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Lower Back Pain

Causes, Risk Factors, Treatment & Prevention's

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What Is Low Back Pain?

According to European Guidelines for preventing low back pain, it is defined as “pain and discomfort, localized below the costal margin and above the inferior gluteal folds, with or without leg pain. One of the most common type is idiopathic (non-specific) low back pain which accounts for 70% of the cases and is usually is self-limiting. It means it is not associated with any known pathology such as tumor, infection, ankylosing spondylitis, inflammatory process or radicular syndrome.

Symptom by Duration:

  • Acute: <3 months
  • Chronic: >3 months
  • Recurrent: Acute symptoms come back

What Causes Low Back Pain?

While the actual cause of low back isn’t often known, symptoms usually resolve on their own. Although low back pain is rarely life threatening, there are several conditions that may be related to your low back pain such as:

  • Degenerative disk disease
  • Lumbar spinal stenosis
  • Fractures
  • Herniated disk
  • Osteoarthritis
  • Osteoporosis
  • Tumors of the spine

There are 3 categories in low back pain.

Specific Spinal Pathologies (<1%)

These can include spinal infection, cancer/malignancy, spinal arthropathies (e.g. RA or ankylosing spondylitis) cauda equina syndrome or spinal fractures which requires early diagnosis and prompt referral to appropriate medical specialist.

Radicular Syndromes (5-10%)

LBP can result from structural damage that can irritate or pinch a nerve. Some of the conditions that can cause radicular symptoms includes herniated disc, facet joint sprain, spondylolisthesis, spondylolysis, degenerative disc disease, spondylosis and back ligament sprain due to swelling or space occupying material adjacent to the spinal nerve which either irritates, pinch or compress the nerves.

Non-Specific LBP

It is the diagnostic term used to classify sufferers of lower back pain where no specific structure has been injured and specific spinal pathologies and radicular syndromes has been excluded as the cause of your back pain. Approximately 90-95% accounts for this condition and can be successfully managed conservatively and without the need of surgery.

Healing can be accelerated through pain relief and physiotherapy techniques such as manual therapy and back exercises. In many cases, chronic NSLBP is due to physiological and structural fragility in the lumbar region, and it is often caused by improper posture which creates muscle imbalance and weakens the lumbar spine and the structures such as the muscles, fascia, ligaments, tendons, surrounding it.

It is reported that 80 to 90% of acute non-specific low back pain usually heals within six weeks. Because low back pain is self-limited disease, if the symptoms does not improve even after three or four weeks, further tests are needed to check to find out the cause of the pain.

Another contributing factor includes:

  • Obesity
  • Inappropriate posture
  • Poor sleeping position
  • Weight gain during pregnancy
  • Smoking
  • Stress
  • Anxiety and/or depression
  • Build-up of scar tissue from repetitive injuries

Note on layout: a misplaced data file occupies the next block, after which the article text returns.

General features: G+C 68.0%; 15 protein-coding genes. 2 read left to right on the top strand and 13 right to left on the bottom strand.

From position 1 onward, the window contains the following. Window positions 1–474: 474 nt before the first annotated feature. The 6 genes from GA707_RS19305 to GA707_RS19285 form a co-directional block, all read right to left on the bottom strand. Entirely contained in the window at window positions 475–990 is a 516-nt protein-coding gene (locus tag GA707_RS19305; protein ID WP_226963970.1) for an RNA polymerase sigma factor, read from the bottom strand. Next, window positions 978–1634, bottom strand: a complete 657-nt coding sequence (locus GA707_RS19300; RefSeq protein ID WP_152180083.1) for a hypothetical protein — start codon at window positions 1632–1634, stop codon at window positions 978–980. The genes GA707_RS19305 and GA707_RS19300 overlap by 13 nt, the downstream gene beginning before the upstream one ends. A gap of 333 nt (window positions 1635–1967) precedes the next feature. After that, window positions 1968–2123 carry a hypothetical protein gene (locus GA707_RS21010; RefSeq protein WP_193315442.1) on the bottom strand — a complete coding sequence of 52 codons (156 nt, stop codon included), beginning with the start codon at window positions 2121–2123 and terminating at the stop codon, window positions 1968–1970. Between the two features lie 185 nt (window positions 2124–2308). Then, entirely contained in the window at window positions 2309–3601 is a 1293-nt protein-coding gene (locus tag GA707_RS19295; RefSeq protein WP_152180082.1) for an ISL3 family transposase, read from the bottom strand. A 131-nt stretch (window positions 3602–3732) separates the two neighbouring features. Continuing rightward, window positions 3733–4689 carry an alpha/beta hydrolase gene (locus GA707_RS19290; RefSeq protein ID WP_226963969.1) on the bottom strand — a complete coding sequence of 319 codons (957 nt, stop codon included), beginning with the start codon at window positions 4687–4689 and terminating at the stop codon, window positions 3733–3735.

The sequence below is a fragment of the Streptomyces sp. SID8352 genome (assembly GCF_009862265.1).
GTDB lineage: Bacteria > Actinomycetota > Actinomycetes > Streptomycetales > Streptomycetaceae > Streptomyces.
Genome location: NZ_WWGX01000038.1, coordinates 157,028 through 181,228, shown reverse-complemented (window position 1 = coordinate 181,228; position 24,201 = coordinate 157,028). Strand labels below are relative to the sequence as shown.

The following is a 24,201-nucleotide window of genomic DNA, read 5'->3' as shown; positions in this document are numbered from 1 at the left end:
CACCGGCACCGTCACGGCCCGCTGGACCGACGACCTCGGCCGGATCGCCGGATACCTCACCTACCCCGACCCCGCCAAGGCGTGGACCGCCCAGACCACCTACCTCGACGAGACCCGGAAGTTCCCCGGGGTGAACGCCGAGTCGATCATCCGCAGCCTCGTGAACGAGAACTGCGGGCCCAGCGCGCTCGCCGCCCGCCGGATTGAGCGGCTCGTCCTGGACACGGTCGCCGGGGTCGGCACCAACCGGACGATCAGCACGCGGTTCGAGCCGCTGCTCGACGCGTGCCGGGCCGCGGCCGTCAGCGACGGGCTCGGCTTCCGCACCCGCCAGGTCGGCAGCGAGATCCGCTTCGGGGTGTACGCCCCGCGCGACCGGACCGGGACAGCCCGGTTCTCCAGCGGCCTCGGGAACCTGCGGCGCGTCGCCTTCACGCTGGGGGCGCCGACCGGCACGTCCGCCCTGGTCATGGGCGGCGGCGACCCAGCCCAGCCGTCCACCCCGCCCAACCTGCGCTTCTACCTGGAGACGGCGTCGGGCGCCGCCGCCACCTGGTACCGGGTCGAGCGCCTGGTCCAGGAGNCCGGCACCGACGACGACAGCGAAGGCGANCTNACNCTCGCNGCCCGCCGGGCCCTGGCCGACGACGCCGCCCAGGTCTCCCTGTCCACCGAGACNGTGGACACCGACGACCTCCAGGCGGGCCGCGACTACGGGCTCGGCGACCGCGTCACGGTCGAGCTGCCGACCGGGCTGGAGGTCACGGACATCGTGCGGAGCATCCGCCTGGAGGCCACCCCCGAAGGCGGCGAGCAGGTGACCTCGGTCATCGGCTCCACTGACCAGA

What Are The Characteristics Of Low Back Pain?

Every back pain varies. It may be described as dull, burning or sharp and might feel at a single point or over a broad area. The type of pain will depend on the underlying cause of your back and may experience some of the following:

  • Muscle spasms or stiffness
  • Referred pain to the thigh or legs
  • Worse with bending and lifting
  • Worse with sitting or from sitting to standing
  • Often gets flare ups
  • Worse with coughing or sneezing
  • It may extend to the buttocks and outer hip

What To Expect When Physiotherapist Come To Your House?

Before any treatment, the physiotherapist will perform a thorough evaluation that will help identify what the structural source of your pain is most likely to be and enable us to provide a diagnosis and plan an individualized rehabilitation plan accordingly. And this includes:

  • A review of your health history (e.g. past medical/surgical history, social health habits, lifestyle, family medical history)
  • Questions about your specific symptoms (e.g. how and when did it start, what movements make it worse and makes it better).
  • Identifying signs and symptoms that could indicate a serious health problem, such as fracture (broken bone), kidney dysfunction, nerve impingement, cancer.
  • Assessment on how you use your body at home, work, during any sport activity.

If your physical therapist suspects that your lower back pain might be caused by a serious health condition, the therapist will then refer you to other health care professionals for further evaluation.

Red Flags:

  • Major or minor trauma specially with elderly and osteoporotic patients.
  • Age <20 or 50>
  • History of cancer
  • Fever, chills or unexplained weight loss
  • Recent bacterial infection
  • IV drug use
  • Immunosuppression
  • Pain worse at night or when supine
  • Severe or progressive sensory alteration or weakness
  • Bladder or bowel dysfunction
  • On physical examination: evidence of neurological deficit in legs or perineum)

Following the initial assessment, the physiotherapist will then have a provisional diagnosis which will then be confirmed or modified as needed with the following physical assessment that follows.

What Is The Treatment Plan?

Once an individualized plan has been made, the treatment is then aimed at easing pain sensitive tissues, restoring movement and then your physical function as required.